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Million Dollar Endowment for Potato Storage Research

MILLION DOLLAR ENDOWMENT for Potato Storage Research.

In late March, Wayne Thiessen and his wife Peggy took a trip to Moscow, Idaho for the grand opening of the new Seed Potato Germplasm Laboratory at the University of Idaho. Wayne and Peggy are both U of I alums, but they weren’t there just as spectators. The dean of the college of agriculture and life sciences spoke about the research done around the state by the university.

“And this includes the recent hire of the “Wayne Thiessen Potato Research Professorship,” an endowed position made possible by the generous support of Wayne and Peggy Thiessen, the Idaho Potato Commission, Northwest Farm Credit services and McCain Foods,” said Michael Parrella
Dean, College of Agricultural and Life Sciences.

“That position will be located at our Kimberly Research and Extension Center and will be held by Gustavo Teixeira who will be joining the faculty in April. And one thing that Gustavo will be doing is looking at the physiological aspects of potato storage, and as many of you know potato storage in Idaho is very, very important,” said Parrella.

“The endowment that we participated in was the opportunity that my wife and I had based on my employment at Ore-Ida Foods and the benefit program they offered us to accumulate some funds that could be designated to a 501c3 (nonprofit) event, and we thought the potato industry had been good to us and potato storage was so critical to our processing potatoes for 9 to 12 months of the year – potato research storage would be appropriate,” said Wayne Thiessen.

“Worked for Ore-Idaho Foods for 22 years, I worked for the University of Idaho for 6 as an extension soil specialist and the fact that I had some success in the potato industry, they were good to me. It was a way that we could create, an opportunity to create a 1 million research professorship. We donated 500,000 dollars and that was seed money if the Idaho Potato Commission was interested in the same program, we had a deal. We had a million-dollar potato research position to be funded.

They matched that amount, that was contingent on my gift.

He’ll be based in Kimberly at the Potato Storage Facility with Nora Olsen,” said Thiessen.

The Idaho Potato Commission already invests over half a million dollars in potato research funding to the university each year.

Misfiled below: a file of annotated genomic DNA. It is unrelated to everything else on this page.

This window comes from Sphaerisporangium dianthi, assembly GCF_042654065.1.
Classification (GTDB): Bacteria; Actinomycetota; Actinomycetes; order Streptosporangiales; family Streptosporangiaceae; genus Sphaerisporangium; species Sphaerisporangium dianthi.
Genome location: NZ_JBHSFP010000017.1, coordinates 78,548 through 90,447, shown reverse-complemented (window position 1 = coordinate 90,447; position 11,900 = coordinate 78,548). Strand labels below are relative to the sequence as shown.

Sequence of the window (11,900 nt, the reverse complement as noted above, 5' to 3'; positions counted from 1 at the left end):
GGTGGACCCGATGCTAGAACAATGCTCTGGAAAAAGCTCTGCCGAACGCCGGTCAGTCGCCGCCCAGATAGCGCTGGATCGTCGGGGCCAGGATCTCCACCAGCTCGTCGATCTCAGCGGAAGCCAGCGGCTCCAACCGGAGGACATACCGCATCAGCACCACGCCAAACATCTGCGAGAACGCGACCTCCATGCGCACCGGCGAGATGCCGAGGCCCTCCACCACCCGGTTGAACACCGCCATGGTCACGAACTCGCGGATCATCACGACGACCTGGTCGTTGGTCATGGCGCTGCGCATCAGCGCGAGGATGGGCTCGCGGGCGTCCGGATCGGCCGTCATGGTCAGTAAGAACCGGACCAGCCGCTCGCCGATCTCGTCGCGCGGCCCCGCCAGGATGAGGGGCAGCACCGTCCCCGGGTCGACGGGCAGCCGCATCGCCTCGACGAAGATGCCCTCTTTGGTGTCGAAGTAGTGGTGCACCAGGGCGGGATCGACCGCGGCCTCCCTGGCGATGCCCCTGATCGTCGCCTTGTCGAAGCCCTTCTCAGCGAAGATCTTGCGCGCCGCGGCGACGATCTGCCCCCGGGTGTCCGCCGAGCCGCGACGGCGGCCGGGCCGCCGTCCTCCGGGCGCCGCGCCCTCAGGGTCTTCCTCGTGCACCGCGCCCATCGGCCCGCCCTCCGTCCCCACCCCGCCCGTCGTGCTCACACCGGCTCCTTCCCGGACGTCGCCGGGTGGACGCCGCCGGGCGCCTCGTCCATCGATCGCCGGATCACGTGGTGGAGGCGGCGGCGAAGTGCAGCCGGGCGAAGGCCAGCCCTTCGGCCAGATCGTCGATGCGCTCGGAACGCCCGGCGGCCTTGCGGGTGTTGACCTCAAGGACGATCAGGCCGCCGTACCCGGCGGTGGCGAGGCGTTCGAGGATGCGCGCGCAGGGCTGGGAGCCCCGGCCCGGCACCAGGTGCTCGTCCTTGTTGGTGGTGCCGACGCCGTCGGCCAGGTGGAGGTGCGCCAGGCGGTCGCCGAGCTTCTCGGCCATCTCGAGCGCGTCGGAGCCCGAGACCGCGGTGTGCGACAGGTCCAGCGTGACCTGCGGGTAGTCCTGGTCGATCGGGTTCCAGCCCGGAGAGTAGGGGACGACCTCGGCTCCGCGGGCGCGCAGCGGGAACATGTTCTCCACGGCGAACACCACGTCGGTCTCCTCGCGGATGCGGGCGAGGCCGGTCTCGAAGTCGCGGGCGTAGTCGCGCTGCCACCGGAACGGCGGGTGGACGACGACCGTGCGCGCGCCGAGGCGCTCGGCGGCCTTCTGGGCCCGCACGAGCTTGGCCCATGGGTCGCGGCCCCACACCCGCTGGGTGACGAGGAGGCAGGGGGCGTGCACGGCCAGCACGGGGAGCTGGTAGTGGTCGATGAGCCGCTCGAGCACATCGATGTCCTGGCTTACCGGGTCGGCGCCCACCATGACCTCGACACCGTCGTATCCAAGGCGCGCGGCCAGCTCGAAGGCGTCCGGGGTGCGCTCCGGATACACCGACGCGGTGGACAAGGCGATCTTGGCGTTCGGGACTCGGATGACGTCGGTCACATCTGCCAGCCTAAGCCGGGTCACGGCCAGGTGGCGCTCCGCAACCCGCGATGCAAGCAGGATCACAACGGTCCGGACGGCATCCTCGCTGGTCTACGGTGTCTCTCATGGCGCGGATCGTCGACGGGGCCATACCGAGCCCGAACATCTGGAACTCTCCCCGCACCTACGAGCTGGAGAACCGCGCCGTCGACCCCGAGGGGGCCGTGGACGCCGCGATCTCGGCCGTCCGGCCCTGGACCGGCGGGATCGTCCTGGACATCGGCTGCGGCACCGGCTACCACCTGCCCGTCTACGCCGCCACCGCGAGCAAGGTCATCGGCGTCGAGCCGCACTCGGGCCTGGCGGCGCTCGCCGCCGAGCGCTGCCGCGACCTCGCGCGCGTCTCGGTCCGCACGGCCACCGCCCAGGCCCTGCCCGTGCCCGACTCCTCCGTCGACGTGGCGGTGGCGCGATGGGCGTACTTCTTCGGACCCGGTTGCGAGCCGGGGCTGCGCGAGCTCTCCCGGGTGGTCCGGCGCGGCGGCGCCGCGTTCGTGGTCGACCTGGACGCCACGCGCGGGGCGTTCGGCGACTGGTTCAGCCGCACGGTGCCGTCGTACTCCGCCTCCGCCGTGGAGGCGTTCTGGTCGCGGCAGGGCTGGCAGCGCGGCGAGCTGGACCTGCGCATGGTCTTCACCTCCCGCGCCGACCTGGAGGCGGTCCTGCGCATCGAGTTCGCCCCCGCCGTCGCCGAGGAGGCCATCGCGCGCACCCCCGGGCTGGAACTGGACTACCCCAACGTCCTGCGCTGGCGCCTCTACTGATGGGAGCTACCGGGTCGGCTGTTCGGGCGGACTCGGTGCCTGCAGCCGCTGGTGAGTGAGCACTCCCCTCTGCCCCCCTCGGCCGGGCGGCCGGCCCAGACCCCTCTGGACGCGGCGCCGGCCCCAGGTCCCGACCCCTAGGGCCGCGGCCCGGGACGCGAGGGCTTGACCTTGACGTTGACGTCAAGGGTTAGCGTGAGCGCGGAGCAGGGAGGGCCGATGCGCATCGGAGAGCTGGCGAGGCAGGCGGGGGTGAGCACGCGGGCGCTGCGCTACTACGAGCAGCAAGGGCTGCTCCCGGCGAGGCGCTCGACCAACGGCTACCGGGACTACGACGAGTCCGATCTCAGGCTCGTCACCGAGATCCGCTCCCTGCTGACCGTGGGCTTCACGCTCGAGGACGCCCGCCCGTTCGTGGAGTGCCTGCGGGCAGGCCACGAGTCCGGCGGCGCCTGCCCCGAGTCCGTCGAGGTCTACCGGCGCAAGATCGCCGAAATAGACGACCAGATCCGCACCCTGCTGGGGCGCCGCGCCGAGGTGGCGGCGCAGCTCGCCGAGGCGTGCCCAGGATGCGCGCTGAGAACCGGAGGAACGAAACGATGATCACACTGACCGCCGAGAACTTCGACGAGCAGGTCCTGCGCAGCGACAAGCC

The reason the Potato Commission puts the dollar amounts that they do in here… and we would put more if we had more money, that’s how confident we are in the research team that is at the University of Idaho and working solely on potatoes,” said Nick Blanksma, Elmore County Farm Bureau President.

 “Storage is huge. You’ve got to think about it. We harvest for about three months out of the year. So, the other nine months out of the year we have to pull out of storage in order to have a year-round supply of potatoes being supplied to our customers and to consumers throughout the world.

“So having a storage physiologist, somebody who can work with us amongst emerging varieties, you know new varieties, old varieties, anything we can do to enhance the quality of the  product, and to be able to have a consistent, steady supply to all of the consumers; that’s what we’re after with that position,” said Blanksma.

“It’s just important to understand the diseases. And each variety has different storage characteristics, so you have to alter your temperatures, you have to understand what chemistries work with the storage, and what doesn’t,” said Potato growers and former commissioners Doug Gross & Mary Hasenoehrl.

“That’s crucial, so that when we have issues with storage, potato storage we can go to that researcher and that researcher is going to know the answer to our problems and… or he’ll help us find them. Yes, Exactly.”

Thiessen says he wanted to give back to the industry that gave him his career, and that by finding ways to reduce potato shrinkage, rot, and disease, they could build on the work that already been done to make potato storage more effective.

“There are a number of ways that you experience storage loss and we felt like the research potato professor could make a contribution to aid the industry, both processors, fresh packers, dehydrators by defining better storage practices and having those implemented by potato growers and processors across the state, “said Thiessen.

For the Voice of Idaho Agriculture, I’m Paul Boehlke.